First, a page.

Editor’s Note: Nate Conrad, my eldest son, is spending the summer in China as part of Princeton in Beijing, an intensive language study program. To share his experience with our family and organize his thoughts about life in China’s capital city, Nate started a weekly blog chronicling his summer abroad. We’re hosting the blog on the Capitalist Times website; readers interested in learning more about everyday life in Beijing can check out Nate’s Beijing Diaries.
In April 2013, I left my job of 25 years as founding editor of Utility Forecaster to form my own publishing company and write the investment newsletter of my dreams: Conrad’s Utility Investor.
The publication’s second birthday—the first issue came out on Aug. 1, 2013—is as good a time as any to review where the utility sector and other essential-services stocks have been and my outlook for where they’re headed.
Over the past two years, shares of utilities, telecommunication providers and midstream master limited partnerships (MLP) have endured their fair share of ups and downs.
The shale oil and gas revolution, the collapse in global energy prices, fears of rising interest rates, and a halting economic recovery from the Great Recession have stoked volatility over this period.
In addition to these big-picture developments, myriad industry-, country- and company-specific factor have separated the winners from the losers in my Utility Report Card, an exclusive feature that includes my ratings, comments and vital statistics for more than 215 essential-services stocks.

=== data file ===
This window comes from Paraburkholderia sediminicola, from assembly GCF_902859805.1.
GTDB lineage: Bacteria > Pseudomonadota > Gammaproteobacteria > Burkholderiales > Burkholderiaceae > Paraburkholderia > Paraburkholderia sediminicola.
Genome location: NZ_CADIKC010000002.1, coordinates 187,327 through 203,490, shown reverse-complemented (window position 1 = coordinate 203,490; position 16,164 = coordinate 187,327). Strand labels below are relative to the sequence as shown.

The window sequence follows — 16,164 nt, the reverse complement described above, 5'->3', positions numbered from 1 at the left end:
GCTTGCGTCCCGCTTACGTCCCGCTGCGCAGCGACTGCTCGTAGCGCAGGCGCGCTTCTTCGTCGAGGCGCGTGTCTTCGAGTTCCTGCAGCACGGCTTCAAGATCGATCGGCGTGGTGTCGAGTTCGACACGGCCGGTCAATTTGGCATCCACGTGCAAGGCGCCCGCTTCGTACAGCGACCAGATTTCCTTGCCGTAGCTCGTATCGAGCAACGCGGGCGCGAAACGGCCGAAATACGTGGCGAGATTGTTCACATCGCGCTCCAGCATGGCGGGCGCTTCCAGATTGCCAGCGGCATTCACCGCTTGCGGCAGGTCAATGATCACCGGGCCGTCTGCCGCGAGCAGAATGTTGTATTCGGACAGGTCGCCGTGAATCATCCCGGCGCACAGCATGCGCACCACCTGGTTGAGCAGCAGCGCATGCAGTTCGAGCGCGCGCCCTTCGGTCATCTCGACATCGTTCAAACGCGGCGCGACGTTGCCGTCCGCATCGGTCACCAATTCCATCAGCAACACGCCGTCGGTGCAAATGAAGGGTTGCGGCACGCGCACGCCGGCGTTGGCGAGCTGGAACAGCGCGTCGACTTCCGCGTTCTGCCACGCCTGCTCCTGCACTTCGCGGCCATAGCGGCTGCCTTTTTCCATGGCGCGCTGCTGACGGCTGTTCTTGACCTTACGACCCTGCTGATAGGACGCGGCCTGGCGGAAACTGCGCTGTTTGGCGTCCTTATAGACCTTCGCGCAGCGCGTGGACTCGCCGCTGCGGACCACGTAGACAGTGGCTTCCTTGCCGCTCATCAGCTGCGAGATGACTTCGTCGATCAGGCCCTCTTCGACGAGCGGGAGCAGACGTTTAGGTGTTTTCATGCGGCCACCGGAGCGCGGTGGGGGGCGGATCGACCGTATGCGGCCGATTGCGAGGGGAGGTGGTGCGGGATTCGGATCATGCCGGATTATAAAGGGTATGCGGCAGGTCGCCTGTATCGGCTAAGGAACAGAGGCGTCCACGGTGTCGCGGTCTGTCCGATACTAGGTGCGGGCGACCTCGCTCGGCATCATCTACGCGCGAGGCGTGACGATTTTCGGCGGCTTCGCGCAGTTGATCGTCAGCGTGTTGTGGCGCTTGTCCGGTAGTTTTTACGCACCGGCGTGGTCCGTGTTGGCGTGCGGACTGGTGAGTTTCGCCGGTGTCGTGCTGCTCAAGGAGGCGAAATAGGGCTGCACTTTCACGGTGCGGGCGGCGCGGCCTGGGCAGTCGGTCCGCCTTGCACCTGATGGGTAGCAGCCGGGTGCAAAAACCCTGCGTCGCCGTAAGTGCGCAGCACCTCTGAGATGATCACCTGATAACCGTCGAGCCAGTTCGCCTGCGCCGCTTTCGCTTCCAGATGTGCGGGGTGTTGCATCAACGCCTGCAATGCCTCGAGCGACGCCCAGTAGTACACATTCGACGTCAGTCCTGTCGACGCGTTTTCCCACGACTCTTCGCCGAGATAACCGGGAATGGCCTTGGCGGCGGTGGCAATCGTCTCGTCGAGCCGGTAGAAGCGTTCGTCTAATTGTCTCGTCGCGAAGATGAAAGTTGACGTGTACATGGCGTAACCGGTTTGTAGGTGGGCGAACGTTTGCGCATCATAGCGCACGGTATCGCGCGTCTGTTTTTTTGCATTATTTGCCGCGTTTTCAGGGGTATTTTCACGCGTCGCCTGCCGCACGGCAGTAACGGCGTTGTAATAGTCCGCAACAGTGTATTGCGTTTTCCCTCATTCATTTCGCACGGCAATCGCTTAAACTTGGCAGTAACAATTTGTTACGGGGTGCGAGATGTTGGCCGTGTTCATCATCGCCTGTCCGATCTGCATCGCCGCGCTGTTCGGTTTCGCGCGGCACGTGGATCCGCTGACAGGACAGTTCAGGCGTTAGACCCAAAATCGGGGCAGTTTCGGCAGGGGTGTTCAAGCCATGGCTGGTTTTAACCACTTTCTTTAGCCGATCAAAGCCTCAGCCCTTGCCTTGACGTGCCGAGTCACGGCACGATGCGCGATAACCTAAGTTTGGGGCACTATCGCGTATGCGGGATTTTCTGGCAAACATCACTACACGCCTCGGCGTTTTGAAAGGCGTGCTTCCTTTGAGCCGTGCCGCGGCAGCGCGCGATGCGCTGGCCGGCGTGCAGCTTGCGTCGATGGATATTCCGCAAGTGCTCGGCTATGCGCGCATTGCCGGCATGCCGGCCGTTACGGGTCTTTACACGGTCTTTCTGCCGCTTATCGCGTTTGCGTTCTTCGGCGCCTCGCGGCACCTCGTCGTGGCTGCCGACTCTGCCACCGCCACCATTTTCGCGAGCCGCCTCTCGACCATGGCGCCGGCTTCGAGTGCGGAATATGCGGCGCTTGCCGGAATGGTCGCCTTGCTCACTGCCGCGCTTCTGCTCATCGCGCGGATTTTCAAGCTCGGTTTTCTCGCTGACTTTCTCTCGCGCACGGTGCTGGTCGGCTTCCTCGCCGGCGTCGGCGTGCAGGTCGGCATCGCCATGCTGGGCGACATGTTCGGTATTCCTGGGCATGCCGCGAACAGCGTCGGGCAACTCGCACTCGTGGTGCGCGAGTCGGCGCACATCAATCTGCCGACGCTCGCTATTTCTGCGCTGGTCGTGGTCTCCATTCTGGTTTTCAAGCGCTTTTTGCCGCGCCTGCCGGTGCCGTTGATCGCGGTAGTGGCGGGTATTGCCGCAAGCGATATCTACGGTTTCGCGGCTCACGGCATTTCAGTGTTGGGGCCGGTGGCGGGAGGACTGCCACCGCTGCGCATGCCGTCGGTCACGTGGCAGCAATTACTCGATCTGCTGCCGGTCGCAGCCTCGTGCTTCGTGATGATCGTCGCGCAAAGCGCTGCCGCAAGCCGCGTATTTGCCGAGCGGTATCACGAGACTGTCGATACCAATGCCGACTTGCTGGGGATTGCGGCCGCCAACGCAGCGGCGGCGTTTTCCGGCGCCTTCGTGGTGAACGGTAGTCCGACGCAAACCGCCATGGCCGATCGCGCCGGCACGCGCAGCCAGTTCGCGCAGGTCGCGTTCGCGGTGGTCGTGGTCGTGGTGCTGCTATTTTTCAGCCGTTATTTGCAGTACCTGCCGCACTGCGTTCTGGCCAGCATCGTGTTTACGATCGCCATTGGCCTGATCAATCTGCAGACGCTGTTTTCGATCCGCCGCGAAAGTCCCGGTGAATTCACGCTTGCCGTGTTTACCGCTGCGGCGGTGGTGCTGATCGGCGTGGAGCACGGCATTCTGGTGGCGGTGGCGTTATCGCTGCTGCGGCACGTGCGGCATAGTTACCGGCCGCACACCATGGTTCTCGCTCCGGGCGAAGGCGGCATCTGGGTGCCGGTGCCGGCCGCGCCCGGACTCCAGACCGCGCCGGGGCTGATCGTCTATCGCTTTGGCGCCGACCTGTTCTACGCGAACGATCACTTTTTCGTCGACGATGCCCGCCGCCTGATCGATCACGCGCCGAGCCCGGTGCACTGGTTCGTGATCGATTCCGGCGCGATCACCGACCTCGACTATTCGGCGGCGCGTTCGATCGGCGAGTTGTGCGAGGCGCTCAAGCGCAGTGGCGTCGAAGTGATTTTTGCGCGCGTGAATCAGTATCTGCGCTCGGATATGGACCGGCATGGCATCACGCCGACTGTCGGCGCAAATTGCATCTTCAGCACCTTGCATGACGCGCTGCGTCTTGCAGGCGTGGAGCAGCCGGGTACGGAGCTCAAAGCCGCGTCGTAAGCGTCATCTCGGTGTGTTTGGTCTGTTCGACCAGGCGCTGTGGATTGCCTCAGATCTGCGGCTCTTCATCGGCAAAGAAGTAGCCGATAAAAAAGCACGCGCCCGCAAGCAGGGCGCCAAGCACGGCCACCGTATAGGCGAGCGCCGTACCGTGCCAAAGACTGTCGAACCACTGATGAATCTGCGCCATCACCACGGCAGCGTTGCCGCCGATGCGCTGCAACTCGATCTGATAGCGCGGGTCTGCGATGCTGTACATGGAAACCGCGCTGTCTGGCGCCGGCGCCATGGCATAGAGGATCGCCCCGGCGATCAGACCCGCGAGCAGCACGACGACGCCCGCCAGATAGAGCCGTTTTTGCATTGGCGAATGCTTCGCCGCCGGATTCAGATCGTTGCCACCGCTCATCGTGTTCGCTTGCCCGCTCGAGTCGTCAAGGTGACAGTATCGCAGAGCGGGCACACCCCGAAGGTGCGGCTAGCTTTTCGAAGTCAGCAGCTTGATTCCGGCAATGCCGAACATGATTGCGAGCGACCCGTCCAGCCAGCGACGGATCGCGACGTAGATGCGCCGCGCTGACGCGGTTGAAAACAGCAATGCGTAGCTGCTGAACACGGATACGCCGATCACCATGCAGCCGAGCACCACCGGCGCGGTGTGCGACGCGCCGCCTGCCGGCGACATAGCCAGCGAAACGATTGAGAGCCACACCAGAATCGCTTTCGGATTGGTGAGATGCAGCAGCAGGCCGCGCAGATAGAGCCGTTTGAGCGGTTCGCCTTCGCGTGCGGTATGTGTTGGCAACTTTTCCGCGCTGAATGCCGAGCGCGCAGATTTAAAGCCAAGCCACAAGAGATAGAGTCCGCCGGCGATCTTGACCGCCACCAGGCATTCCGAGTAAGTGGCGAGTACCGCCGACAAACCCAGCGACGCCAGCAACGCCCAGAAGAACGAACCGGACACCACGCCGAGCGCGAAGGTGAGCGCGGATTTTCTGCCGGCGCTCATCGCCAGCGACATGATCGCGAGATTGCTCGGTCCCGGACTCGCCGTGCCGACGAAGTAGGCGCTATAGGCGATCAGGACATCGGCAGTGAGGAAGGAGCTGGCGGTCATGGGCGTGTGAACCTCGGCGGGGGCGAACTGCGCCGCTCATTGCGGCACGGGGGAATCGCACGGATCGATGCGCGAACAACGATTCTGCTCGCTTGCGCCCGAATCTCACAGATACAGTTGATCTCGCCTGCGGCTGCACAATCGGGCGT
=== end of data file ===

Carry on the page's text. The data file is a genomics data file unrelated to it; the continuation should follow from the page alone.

An uptick in mergers and acquisitions has been a major upside driver over the past 12 months, while the Environmental Protection Agency’s (EPA) recently announced rules to curb greenhouse-gas emissions create opportunities for some and challenges for others. Competition in the telecom business continues to intensify, ratcheting up the pressure on the small fry. Severe droughts in Brazil and California have also created headwinds for some utilities.
Since Conrad’s Utility Investor launched in August 2013, we’ve exited 10 positions for an average return of 31 percent: eight to lock in profits on stocks that rallied beyond our buy targets and two to prevent small losses from becoming larger ones:
For income-seeking investors who prefer to buy, hold and collect dividends, taking profits (or a loss) on a position is anathema. Some consider selling one of their holdings akin to turning their back on a reliable old friend. And unless there’s a readily available alternative to replace the lost income from the vacancy in their portfolio, many simply won’t do it.
Believe me. I understand. My risk-adjusted returns over the past 10 years put me in 1st place overall in Hulbert Financial Digest’s running tally of the best investment newsletters—patience and a cool head have been and remain integral to my success.
Like all investors, I’m intensely interested in improving future performance by learning from past mistakes. In some ways, knowing when to sell a position is the easy part—actually pulling the trigger can be a challenge.
Taking profits when the risk-reward balance skews toward the downside has made a huge difference in this up and down environment, enabling us to lock in gains before they evaporated and limi our losses.
With second-quarter earnings season in full swing, I’m poring over press releases and regulatory filings and listening to conference calls in the never-ending search for potential risks and opportunities.
Subscribers can find my in-depth analysis for our portfolio holdings’ quarterly results in the Utility Roundup section and the August issue of Conrad’s Utility Investor. The next update to the Utility Report Card—slated for later this week–will include my analysis of quarterly earnings for the names that have reported.